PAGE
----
4. Run the user-provided Reduce() code – Reduce() is run exactly once for each K2 key value produced by the Map step.
  5. Produce the final output – the MapReduce system collects all the Reduce output, and sorts it by K2 to produce the final outcome.

Logically these 5 steps can be thought of as running in sequence – each step starts only after the previous step is completed – though in practice, of course, they can be intertwined, as long as the final result is not affected.

In many situations the input data might already be distributed (“sharded”) among many different servers, in which case step 1 could sometimes be greatly simplified by assigning Map servers that would process the locally present input data. Similarly, step 3 could sometimes be sped up by assigning Reduce processors that are as much as possible local to the Map-generated data they need to process.4

In the Hadoop implementation of MapReduce, the coordination and management of a MapReduce job is handled by a JobTracker task and a suite of TaskTracker tasks.

MapReduce JobTracker - TaskTracker Interaction

MapReduce JobTracker – TaskTracker Interaction


The JobTracker is the interface between a client application and the Hadoop framework.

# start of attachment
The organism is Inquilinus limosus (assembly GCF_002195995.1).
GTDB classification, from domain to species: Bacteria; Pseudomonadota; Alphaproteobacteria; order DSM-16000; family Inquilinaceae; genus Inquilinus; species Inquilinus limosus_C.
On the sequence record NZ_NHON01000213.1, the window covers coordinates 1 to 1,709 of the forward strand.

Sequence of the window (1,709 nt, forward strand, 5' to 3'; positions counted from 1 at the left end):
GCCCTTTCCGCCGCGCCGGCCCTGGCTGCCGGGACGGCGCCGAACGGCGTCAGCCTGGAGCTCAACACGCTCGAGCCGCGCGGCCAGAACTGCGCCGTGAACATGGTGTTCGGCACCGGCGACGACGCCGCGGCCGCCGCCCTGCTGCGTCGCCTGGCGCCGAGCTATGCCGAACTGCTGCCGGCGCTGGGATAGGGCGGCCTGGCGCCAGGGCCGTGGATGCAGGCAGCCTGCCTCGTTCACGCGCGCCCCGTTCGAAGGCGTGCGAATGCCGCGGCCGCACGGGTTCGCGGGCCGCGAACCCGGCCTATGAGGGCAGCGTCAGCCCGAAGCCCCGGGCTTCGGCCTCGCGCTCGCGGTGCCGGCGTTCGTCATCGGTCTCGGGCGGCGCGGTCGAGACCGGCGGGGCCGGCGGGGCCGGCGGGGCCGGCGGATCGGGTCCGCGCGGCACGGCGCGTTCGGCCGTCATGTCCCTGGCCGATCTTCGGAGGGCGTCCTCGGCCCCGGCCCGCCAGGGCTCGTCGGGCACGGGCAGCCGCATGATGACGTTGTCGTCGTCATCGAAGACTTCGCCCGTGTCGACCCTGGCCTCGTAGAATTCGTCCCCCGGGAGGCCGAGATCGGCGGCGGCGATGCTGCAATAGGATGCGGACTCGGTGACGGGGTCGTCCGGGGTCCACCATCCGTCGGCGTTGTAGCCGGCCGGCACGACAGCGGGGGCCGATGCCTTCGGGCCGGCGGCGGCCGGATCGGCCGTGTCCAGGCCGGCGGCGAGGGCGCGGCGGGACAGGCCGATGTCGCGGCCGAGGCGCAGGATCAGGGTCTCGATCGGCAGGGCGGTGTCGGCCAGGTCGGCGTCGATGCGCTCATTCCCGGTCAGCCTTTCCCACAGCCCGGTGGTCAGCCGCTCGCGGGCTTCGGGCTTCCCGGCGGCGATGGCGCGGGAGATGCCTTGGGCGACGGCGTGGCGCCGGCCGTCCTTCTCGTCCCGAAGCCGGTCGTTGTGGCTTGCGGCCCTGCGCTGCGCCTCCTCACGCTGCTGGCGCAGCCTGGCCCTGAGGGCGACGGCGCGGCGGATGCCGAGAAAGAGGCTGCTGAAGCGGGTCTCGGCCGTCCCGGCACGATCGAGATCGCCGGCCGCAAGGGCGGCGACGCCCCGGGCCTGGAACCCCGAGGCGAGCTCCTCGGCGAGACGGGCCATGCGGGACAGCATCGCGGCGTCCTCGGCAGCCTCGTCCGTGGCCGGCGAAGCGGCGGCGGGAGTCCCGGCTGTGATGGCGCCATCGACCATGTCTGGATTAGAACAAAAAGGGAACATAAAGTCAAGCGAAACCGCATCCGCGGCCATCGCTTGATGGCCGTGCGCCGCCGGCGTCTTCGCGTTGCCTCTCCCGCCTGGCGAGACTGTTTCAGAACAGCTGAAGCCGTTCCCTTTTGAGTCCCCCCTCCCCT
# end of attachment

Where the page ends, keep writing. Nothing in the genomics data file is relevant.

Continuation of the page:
Once code is submitted to the Hadoop cluster, the JobTracker formulates and follows an execution plan by taking the following steps:

  • Determining where the data blocks of the input files reside
  • Assigning to nodes the different tasks to be executed as part of the MapReduce workflow and passing these instructions to a TaskTracker for execution (simplistically: Map, then shuffle, then reduce)
  • Monitoring all tasks as they are running by way of received heartbeats

If a task fails, the JobTracker will automatically relaunch the task, on a different node if necessary, up to a predefined limit of retries.

There is only one JobTracker task per Hadoop cluster. It is typically run on a server as a master node of the cluster. On smaller clusters (40 nodes or less), it is not uncommon for the JobTracker and the NameNode to coexist on the same server.

NameNode Re-Revisited

As mentioned previously, while it may not be uncommon to co-locate additional tasks on the server running the NameNode process, particularly on smaller clusters, this is a practice that is potentially fraught with peril due to the NameNode being an SPOF for the cluster. In a production environment the NameNode server should be considered fragile and cared for accordingly.